The joys of bad poetry

Good poetry is not easily written, taking skill, discipline, lots of practice and so forth. Bad poetry on the other hand, is available to all of us. We might be naturally bad, or we might hone it deliberately. Bad poetry has the potential for being really funny, especially in a context where the whole point of the exercise is having a giggle. To this end, I am going forth and perpetrating workshops in how to right atrocious poetry, with a view to having a bit of a slam afterwards, and a lot of laughter.

I’ve long been interested in facilitating creativity. One of the biggest blocks to being creative is disbelief. People are often so convinced that they’re going to be rubbish, that they won’t even try. They are going to be rubbish. We all start out rubbish, and no one gets to be good at anything, much less brilliant, without going through the being useless at it stage first. If no one shouldered their innate inability and tried to do things anyway, very little would happen. However, being crap is a demoralising business. Airing your ineptitude publically is intimidating, and that too is a barrier to learning and progressing. So, the aim of doing a bad poetry workshop is in part to give permission to be useless. Here is a space in which, the more awful you are, the better. You cannot possibly fail. All that remains is exactly how awfully funny your dreadful poetry turns out to be.

There’s safety in comedy. When the aim is to make people laugh at you, then whatever it takes you there is going to do it. I’m confident enough that I can give enough pointers that everyone involved has a shot at eliciting a giggle or two.

By going through and picking out lots of different ways to deliberately make poetry awful, we’ll also be doing a thing. Anyone who comes along will at least end up with plenty of features to avoid, which also gives them a better shot at writing some good poetry, if they get the urge. It’s not easy teaching people how to be good poets, but by teaching how to be dreadful, I can at the same time teach how not to be dreadful.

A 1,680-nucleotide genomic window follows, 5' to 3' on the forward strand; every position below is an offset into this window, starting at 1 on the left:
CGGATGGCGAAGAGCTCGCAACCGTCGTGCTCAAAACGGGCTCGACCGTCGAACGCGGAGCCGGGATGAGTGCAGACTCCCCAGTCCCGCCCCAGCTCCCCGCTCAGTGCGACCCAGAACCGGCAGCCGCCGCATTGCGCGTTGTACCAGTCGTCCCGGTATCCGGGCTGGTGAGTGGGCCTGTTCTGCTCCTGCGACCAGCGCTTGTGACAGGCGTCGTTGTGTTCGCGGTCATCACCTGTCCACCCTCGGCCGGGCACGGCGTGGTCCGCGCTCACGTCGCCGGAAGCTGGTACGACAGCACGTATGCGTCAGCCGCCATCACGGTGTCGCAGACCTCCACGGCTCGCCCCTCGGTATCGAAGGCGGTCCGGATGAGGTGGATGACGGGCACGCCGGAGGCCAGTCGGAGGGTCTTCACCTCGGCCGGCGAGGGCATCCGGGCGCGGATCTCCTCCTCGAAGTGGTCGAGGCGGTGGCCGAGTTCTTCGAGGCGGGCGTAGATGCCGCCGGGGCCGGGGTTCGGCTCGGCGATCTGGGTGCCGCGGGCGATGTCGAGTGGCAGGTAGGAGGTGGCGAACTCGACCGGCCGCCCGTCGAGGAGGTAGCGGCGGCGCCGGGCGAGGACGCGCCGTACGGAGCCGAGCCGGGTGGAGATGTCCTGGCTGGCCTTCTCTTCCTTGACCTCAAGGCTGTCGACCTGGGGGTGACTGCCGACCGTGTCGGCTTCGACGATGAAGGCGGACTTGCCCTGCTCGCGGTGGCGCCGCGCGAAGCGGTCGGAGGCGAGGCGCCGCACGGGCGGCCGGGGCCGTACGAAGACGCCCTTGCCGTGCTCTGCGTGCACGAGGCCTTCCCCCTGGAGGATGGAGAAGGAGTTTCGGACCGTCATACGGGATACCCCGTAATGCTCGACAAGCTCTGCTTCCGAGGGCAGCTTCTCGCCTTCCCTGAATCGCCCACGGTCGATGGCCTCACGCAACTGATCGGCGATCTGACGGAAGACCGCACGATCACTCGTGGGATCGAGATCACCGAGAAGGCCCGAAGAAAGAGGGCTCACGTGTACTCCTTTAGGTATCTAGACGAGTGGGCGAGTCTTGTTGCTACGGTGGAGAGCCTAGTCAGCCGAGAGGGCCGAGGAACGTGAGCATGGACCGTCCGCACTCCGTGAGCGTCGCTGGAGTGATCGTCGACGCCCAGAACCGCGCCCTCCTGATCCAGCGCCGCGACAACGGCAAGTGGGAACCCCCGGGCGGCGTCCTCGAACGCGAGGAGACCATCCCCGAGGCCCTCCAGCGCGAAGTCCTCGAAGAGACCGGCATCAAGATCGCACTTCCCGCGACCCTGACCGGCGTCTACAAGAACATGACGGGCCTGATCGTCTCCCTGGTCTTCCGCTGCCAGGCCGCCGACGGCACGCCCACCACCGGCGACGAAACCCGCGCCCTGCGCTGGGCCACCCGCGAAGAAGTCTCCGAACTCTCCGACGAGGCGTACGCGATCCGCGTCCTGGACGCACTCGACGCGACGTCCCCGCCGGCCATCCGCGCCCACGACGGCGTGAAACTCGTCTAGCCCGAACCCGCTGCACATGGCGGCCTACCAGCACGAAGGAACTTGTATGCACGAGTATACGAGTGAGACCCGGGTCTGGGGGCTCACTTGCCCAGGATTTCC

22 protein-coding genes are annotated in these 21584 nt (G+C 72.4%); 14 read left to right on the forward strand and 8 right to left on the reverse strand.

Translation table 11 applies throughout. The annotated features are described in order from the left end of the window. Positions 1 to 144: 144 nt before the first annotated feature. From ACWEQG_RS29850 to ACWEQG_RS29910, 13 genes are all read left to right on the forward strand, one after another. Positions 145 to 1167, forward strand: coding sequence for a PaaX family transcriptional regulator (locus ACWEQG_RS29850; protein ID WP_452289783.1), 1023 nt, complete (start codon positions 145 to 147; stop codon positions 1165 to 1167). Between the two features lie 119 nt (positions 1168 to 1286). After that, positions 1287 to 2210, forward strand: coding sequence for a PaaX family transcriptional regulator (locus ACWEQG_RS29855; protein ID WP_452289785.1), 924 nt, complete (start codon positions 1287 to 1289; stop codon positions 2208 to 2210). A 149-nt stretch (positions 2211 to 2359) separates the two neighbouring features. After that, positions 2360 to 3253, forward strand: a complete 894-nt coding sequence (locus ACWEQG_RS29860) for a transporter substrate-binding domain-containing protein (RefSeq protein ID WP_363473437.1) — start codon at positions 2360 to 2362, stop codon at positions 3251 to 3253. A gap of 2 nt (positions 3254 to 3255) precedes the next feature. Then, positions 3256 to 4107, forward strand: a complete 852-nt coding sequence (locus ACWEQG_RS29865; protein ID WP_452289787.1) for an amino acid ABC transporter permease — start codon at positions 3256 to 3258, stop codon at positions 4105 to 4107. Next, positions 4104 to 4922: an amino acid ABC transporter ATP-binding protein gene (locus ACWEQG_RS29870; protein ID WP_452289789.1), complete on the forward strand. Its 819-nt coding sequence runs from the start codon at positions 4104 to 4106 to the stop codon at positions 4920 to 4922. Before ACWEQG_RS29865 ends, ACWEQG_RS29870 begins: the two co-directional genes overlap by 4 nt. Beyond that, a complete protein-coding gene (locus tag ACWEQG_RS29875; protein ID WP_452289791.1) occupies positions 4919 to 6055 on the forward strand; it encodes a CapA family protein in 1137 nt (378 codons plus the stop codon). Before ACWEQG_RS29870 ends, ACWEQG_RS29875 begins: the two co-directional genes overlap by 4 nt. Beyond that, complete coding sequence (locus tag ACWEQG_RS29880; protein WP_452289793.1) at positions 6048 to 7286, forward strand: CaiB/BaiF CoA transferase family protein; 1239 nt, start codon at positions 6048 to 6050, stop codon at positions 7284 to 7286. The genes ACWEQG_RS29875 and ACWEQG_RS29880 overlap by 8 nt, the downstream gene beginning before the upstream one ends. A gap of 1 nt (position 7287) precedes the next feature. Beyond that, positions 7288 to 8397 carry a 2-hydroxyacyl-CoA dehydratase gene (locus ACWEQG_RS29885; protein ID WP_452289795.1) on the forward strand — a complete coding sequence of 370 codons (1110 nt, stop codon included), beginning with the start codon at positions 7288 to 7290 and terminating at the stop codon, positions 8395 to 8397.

The first airing of my Bad Poetry workshop will be at Steampunk Doncaster next Sunday (16th June). It’s something I’m very happy to roll out other places, too. Playful, inclusive, entertaining, participatory, I think bad poetry workshops and bad poetry slams have a great deal of potential. If you fancy a bit of this kind of silliness at an event, do let me know. If I can get to you and fit it all in, then I will.

About Nimue Brown

Druid, author, dreamer, folk enthusiast, parent, polyamourous animist, ant-fash, anti-capitalist, bisexual steampunk. Drinker of coffee, maker of puddings. Exploring life as a Pagan, seeking good and meaningful ways to be, struggling with mental health issues and worried about many things. View all posts by Nimue Brown

6 responses to “The joys of bad poetry

  • angharadlois

    Brilliant! I look forward to a bad poetry slam near me one day soon 🙂
    While following the PD course this time last year, I tried my hand at writing sonnets and realised the only way I would ever get round to practising the form would be to write BAD sonnets – taking my inspiration from Henry Read’s ‘Dull Sonnet’ (which is, incidentally, brilliant).

  • RodeoBucket

    I wish I were there! I’d love to attend. My husband and I used to take our daughter to poetry slams in coffee shops,near colleges and it was great fun. Random people were handed judging paddles and anyone was welcomed to sign up to slam, three rounds. One night, our daughter a young teen, scribbled out three poems on the fly (really bad poems) but she had the burning desire to get up there and belt her heart out to the crowd and I burst with inner pride and jealousy all at the same time that she was so BRAVE. She didn’t care she didn’t win and the crowd was warm to her. She was the youngest up there on that evening.

    So, this particular post, it is really ringing bells in my ears. I truly believe what you are saying is absolutely true and necessary. She joined theater class in school the next year and drama club. Before that, she was much too shy to even consider performing. There was something about the ‘slam’ atmosphere and acceptance of whatever was coming forth from the poet’s hearts, the comedy, especially, that pulled her from her seat on a lark!

    Yay! for your workshop and the ‘Joys of bad poetry!’

  • Jennifer Tavernier

    LOL! Let’s hear it for the bravery of Bad Poetry! Which is actually quite fun! And speaking of the dreaded sonnets, lol when challenged, I couldna think of nary a subject, so wrote one about my struggles with it –

    Ode to Elusive Sonnet Language
    (a grasping at grammar & sentence syntax)
    Jen Tavernier

    I find that by osmosis in this read
    my quickened love for words again unfolds:
    yet in specific ‘standings that I seek,
    I wallow, foot a’mire, midst the gold.
    In language from a line, I shift my gears
    the still elusive meaning slightly thick;
    I feign that understanding is like glue!
    to read a sentence thusly, do I stick.

    Each shifting concept; bean-game on a plate,
    misplaced, so language art can riot forth;
    to read it forwards, I must jump behind
    and verily, my brain goes south to north.
    E’en now, perusing simple converse writ –
    no simple read, I must to re-verse it.

    I get into the verse meter mind thing – and am woeful for an hour after, as everything I read does me in, as I keep trying to put it in meter…lol

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